For example, the psychologist in the case found: “He is a person who is impulsive in action, likely to do things without thought of consequences or future discomfort to himself or others” (Capote, 295). He couldn’t go to jail. If he did, he wouldn’t be able to steal anymore. In addition, Perry explained how it was an emotional high for himself and Dick. “I think we both felt high….Very high, and very relieved at the same time” (Capote, 256). When you feed into someone’s addiction you get this high sensation. There was no way Dick could tell right from wrong. His addiction drove him to kill the Clutters. There was no way he could stop himself. From the above facts it is concluded that both defendants were not aware of the crime they were committing as well as they were not aware of the consequences and therefore should not receive the death penalty.
Perry and Dick deserve the death penalty. They were both mentally capable of knowing what they were doing and they knew it was wrong. First of all, they both preplanned the robbery and killing. Floyd Wells testified in court that “Yes, he told me he would probably tie them up and then rob them and then kill them” ( Capote, 282). They both knew and had time to think about what they were going to do. They knew it was wrong and they still went through with it. The psychologist even testified that Dick “… seems to be in good contact with reality. He is alert to what is happening around him, and he shows no sign of mental confusion or disorientation” (Capote, 294). This shows that Dick knew what he was doing and knew what the difference between reality and nonexistence was.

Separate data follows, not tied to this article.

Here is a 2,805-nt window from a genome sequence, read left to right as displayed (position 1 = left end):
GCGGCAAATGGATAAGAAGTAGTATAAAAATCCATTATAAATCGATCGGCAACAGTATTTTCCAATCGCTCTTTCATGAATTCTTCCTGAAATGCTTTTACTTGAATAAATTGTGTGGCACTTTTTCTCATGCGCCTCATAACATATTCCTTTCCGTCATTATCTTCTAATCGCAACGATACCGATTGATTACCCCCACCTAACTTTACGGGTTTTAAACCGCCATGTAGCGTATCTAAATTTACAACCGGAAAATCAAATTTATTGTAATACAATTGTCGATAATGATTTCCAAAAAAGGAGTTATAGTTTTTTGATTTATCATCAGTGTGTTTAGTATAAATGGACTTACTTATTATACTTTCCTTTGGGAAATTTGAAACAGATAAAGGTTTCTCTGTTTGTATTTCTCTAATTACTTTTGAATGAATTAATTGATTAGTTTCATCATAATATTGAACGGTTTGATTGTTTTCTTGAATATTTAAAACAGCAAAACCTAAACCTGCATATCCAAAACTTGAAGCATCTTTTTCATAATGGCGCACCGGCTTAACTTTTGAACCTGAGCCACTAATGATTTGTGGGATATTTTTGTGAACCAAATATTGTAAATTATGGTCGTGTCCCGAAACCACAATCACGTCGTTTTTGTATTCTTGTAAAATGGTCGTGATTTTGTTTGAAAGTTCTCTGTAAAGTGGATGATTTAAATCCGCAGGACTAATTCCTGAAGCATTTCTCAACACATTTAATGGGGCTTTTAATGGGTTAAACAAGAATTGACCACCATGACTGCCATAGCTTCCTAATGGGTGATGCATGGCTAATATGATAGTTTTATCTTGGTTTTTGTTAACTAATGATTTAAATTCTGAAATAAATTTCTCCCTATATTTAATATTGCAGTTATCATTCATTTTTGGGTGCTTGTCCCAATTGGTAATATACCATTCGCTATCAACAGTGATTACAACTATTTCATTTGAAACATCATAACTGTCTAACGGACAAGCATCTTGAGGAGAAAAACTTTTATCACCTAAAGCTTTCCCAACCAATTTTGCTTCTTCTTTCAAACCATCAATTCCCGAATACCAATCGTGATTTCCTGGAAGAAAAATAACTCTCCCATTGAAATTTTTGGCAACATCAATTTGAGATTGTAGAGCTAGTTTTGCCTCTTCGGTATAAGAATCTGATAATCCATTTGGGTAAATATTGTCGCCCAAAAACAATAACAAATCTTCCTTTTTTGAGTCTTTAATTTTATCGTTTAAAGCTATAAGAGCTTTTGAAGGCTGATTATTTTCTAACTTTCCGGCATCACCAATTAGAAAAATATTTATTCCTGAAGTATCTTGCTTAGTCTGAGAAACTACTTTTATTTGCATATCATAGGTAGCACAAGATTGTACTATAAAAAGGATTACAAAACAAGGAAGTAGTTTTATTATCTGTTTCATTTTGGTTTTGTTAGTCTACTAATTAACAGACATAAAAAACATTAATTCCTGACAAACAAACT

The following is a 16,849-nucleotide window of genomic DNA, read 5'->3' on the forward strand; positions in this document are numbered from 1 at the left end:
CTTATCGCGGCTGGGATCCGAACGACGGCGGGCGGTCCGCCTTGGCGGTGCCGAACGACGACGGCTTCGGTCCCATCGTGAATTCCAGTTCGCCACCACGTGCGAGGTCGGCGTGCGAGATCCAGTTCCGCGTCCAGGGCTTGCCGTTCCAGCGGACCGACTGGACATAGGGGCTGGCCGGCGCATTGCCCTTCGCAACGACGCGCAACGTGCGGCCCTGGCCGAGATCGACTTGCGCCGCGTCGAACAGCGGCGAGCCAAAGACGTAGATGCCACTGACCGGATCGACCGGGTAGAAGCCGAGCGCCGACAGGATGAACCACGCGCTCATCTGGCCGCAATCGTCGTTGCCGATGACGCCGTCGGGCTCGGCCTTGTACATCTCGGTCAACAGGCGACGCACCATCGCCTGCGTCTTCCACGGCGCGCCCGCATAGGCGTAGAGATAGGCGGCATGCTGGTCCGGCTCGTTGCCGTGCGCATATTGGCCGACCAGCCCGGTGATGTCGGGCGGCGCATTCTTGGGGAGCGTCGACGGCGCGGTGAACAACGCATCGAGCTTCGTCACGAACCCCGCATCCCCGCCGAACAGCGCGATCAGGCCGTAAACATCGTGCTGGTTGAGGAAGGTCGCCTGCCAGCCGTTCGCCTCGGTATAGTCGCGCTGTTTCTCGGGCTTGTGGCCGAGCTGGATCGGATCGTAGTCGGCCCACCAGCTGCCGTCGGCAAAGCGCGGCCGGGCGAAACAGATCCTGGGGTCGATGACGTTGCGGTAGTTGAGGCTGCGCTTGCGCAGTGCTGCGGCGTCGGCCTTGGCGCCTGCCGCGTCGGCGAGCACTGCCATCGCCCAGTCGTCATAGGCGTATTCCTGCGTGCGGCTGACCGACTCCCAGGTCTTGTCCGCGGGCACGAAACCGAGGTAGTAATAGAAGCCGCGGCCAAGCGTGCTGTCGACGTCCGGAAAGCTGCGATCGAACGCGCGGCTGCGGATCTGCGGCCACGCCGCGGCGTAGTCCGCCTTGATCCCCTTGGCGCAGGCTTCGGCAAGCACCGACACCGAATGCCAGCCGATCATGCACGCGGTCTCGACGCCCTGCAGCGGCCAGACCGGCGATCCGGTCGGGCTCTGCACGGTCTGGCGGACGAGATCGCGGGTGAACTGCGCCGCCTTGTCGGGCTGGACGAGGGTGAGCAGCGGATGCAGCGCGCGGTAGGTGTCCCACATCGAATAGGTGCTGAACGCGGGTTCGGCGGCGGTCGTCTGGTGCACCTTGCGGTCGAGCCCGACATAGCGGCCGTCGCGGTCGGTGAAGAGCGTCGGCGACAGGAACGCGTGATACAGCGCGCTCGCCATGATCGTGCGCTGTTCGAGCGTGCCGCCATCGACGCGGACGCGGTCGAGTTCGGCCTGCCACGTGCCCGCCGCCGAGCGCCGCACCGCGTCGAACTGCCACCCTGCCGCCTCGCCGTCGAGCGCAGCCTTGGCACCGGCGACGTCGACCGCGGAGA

He knew that he would go to jail if he killed the Clutters. Besides Dick, Perry also knew what he was doing was wrong. The court psychologist stated, “He is orientated, hyperalert to things going on about him, and shows no signs of confusion” (Capote, 297). Perry was aware of what was going on. The psychologist even agreed that he is well aware of the events that were going on around him and as well as knew the consequences. It is then proven that both defendants knew what they were doing and knew the consequences of their actions, it is therefore concluded that they should receive the death penalty for this crime.
In my opinion, I believe that neither defendant should receive the death penalty. For the simple reason that I do not believe in killing a person because they killed someone. Two wrongs do not make a right and therefore it would not be right to kill Dick and Perry because they killed the Clutter family. If I did not have this belief I would still say that Dick and Perry do not deserve the death penalty. Perry admitted on page 290 that he was the actual killer of the Clutter family. Dick never actually pulled the trigger. He assisted in the robbery but not in the killings. Therefore Dick should not be put to death. If anybody it would be Perry.
Perry on the other hand has a mental disorder and therefore cannot be put to death because of the eighth amendment as well as the M’Naghten Rule. Perry should be put in a mental hospital and if then he does recover from his disorder he goes to jail for life without the possibility of parole. Dick on the other hand goes to jail with the possibility of parole. This world may not be just but we can not punish the ones who cannot decipher between just and unjust.
It is very tragic the Clutter family had to be murdered for literaly nothing. Dick and Perry murdered an innocent family in hopes of becoming rich. It was clearly shown that Perry has a mental disorder and therefore cannot be tried for capital punishment. Dick on the other hand does not have a mental disorder, but he is not the one who pulled the trigger that killed the Clutter family and therefore also cannot be tried for capital punishment. It is clear that both Dick and Perry need to be punished, but to punish someone who cannot decipher right from wrong is inhuman. In addition, to punish someone who did not contribute to the deaths is un-American and against our whole legal system. That is why it is time to do the right things and punish these two men according to their actions and sanity. Although it is clear that Perry committed the crime it is also clear he suffers from a mental disorder. On the other hand Dick is sane but didn’t pull the trigger. Both murderers do not deserve the death penalty and therefore cannot be tried for capital punishment.